Although an increasing number of companies are increasing their expenditure on obtaining information from their customers, there is still a predominance of companies that handle an accumulation of disjointed and obsolete data.
Some keys to creating and managing a good database are the following: Pedro Ãlvarez highlights the vice of “accumulating little information in the database (only data from the month, not reflecting the management channel or incidents) or, otherwise, accumulating too much information (“I want everything in there”), a scenario that can make it difficult to generate value from the database due to performance, cost or implementation times”.
This is the fundamental question that, in Pedro Ãlvarez’s opinion, any businessman should ask himself before even making up his base.
Effective control of the database will require the integration of all available data in one location.
Many companies distribute information on different media: software such as Excel, Access, e-mail, diaries… Until now, it was also common for each business unit to have its own data, so that the sales representatives would go on one side and the marketing, administrative or customer service managers on the other.
This scenario makes it impossible to have a clear and compact view of our clients.
The current trend is to centralize all this information on a unified basis.
The base needs to retain sufficient flexibility to modify the model and to enrich it by incorporating more information from various sources.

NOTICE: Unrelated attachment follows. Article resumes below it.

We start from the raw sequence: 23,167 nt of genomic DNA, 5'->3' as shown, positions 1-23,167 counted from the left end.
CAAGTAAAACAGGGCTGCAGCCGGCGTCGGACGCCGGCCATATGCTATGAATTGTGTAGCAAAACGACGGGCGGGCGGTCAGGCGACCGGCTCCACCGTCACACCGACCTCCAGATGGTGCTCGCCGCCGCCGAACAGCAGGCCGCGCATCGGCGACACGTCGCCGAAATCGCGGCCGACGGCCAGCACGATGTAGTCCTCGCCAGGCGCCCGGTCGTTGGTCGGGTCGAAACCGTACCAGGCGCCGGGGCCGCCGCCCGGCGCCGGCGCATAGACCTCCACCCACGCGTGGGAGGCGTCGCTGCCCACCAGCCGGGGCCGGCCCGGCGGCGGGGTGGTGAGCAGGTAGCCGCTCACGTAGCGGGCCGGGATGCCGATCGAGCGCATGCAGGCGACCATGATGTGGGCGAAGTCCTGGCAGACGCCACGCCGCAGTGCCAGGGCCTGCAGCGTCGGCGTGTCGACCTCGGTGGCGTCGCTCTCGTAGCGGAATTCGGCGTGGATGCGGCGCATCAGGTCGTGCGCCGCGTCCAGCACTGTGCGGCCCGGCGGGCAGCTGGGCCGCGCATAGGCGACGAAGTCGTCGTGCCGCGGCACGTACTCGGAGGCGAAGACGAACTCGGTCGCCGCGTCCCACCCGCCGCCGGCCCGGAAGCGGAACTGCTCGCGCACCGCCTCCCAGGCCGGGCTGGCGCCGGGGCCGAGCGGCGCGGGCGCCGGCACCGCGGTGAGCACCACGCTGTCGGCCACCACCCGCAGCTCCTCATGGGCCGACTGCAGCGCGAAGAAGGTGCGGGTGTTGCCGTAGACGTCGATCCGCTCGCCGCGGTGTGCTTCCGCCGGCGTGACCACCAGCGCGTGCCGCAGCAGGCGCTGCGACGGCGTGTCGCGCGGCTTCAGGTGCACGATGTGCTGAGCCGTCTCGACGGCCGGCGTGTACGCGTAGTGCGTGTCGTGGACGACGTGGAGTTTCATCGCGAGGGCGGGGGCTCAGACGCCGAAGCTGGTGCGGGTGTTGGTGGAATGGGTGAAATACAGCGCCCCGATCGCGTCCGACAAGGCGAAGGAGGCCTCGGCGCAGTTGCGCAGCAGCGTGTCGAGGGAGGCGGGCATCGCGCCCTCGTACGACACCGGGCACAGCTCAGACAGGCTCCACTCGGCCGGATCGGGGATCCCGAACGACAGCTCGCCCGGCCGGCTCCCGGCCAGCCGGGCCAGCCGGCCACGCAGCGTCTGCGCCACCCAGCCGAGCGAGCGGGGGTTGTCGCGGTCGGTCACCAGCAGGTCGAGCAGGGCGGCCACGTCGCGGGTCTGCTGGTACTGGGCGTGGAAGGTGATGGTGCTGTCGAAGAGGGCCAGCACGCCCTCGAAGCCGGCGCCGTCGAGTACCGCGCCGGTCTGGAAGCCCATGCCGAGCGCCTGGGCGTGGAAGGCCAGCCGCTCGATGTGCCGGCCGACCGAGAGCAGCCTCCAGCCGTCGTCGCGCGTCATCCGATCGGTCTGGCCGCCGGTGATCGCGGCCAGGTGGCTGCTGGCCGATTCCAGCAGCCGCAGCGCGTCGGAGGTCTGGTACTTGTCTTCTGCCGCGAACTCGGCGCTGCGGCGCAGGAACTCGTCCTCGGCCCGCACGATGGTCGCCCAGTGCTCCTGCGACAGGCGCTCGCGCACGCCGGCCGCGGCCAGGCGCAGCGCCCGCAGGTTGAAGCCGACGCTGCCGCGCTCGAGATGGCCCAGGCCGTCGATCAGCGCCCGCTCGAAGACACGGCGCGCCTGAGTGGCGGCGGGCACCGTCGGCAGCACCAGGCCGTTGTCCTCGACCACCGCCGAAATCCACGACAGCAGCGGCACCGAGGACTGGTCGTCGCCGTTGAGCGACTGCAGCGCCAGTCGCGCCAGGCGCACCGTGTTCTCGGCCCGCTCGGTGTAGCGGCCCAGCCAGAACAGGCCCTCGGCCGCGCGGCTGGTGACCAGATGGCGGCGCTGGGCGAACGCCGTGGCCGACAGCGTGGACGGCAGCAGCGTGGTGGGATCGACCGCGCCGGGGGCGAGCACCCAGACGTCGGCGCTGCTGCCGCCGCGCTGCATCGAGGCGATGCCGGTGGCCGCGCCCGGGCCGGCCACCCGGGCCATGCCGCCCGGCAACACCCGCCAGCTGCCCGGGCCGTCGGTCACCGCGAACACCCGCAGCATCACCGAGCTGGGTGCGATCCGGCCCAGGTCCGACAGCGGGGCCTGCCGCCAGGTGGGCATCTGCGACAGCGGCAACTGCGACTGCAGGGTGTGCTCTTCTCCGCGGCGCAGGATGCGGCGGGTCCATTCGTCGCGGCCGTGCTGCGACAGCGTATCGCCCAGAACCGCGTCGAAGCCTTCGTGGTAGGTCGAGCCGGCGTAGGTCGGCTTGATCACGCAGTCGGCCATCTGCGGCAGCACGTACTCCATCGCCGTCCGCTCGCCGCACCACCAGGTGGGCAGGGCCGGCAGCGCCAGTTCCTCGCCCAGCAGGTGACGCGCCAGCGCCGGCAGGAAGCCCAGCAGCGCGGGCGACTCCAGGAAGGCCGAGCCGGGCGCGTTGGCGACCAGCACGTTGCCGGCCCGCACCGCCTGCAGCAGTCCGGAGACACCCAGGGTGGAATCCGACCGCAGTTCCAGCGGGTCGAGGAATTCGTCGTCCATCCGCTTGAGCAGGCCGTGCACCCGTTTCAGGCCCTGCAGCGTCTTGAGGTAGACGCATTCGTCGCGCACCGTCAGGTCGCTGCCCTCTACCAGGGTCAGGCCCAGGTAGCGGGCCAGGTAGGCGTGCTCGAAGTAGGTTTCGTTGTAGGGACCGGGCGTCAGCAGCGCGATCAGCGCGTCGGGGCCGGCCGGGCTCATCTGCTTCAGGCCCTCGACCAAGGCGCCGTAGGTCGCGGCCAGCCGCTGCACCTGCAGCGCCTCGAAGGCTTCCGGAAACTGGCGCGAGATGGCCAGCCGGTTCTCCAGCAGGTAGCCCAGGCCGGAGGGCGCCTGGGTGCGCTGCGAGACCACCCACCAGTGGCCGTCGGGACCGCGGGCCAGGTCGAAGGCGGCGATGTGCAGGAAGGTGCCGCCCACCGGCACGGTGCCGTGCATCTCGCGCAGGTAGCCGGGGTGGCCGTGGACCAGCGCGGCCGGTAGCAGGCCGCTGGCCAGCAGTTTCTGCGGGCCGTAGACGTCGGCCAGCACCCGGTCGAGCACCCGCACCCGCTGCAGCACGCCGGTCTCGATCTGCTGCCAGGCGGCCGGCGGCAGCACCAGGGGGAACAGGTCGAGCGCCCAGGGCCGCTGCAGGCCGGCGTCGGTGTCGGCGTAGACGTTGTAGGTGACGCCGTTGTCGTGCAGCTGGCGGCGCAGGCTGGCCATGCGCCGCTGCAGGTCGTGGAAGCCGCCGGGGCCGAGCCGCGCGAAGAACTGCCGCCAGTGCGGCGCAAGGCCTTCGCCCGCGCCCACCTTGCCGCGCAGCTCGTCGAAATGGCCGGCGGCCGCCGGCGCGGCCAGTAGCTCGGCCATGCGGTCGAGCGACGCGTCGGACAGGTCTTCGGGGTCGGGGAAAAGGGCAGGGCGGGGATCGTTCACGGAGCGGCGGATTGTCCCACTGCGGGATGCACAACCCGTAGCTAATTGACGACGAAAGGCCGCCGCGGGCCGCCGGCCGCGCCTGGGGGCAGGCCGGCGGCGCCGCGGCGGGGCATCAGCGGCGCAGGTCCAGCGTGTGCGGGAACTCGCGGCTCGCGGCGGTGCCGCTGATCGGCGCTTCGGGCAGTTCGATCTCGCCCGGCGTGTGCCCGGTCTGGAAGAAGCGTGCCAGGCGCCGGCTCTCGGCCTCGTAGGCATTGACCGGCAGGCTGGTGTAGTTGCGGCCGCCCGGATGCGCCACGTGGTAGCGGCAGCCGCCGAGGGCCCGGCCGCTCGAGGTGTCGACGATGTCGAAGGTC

Both Gabriel Olamendi and Rafael MuÃ±iz believe that the best database “is the one that starts from the company itself, since it is the one that fits the specific needs”.
Anyone can go to the Commercial Register and create a database from this source.
There are also public bodies such as Chambers of Commerce that provide lists of companies already prepared.
There are printed directories, yearbooks, yellow pages, professional associations, sector publications…. Among the alternatives pointed out by Pedro Ãlvarez to obtain reliable data, four origins stand out: the client’s contracts with the company, the business activity itself (those derived from business operations: transactions, commercial contacts, sales, invoicing) and actions specifically aimed at capturing data (questionnaires, incentives…) The database is a dynamic product that must be subject to continuous revision and updating.
The second mistake is that they enter only those data that they think are important without worrying about getting a good history.
“Many commercials consider their clients their property and refuse to share the data, interpreting it as life insurance with the company,” says MuÃ±iz.
One of your priorities is to safeguard the security of your customers’ data and to ensure that the people or companies you are targeting are not included on the Robinson List.
It is intended to allow consumers to remove their personal data from advertising lists in order to reduce its impact.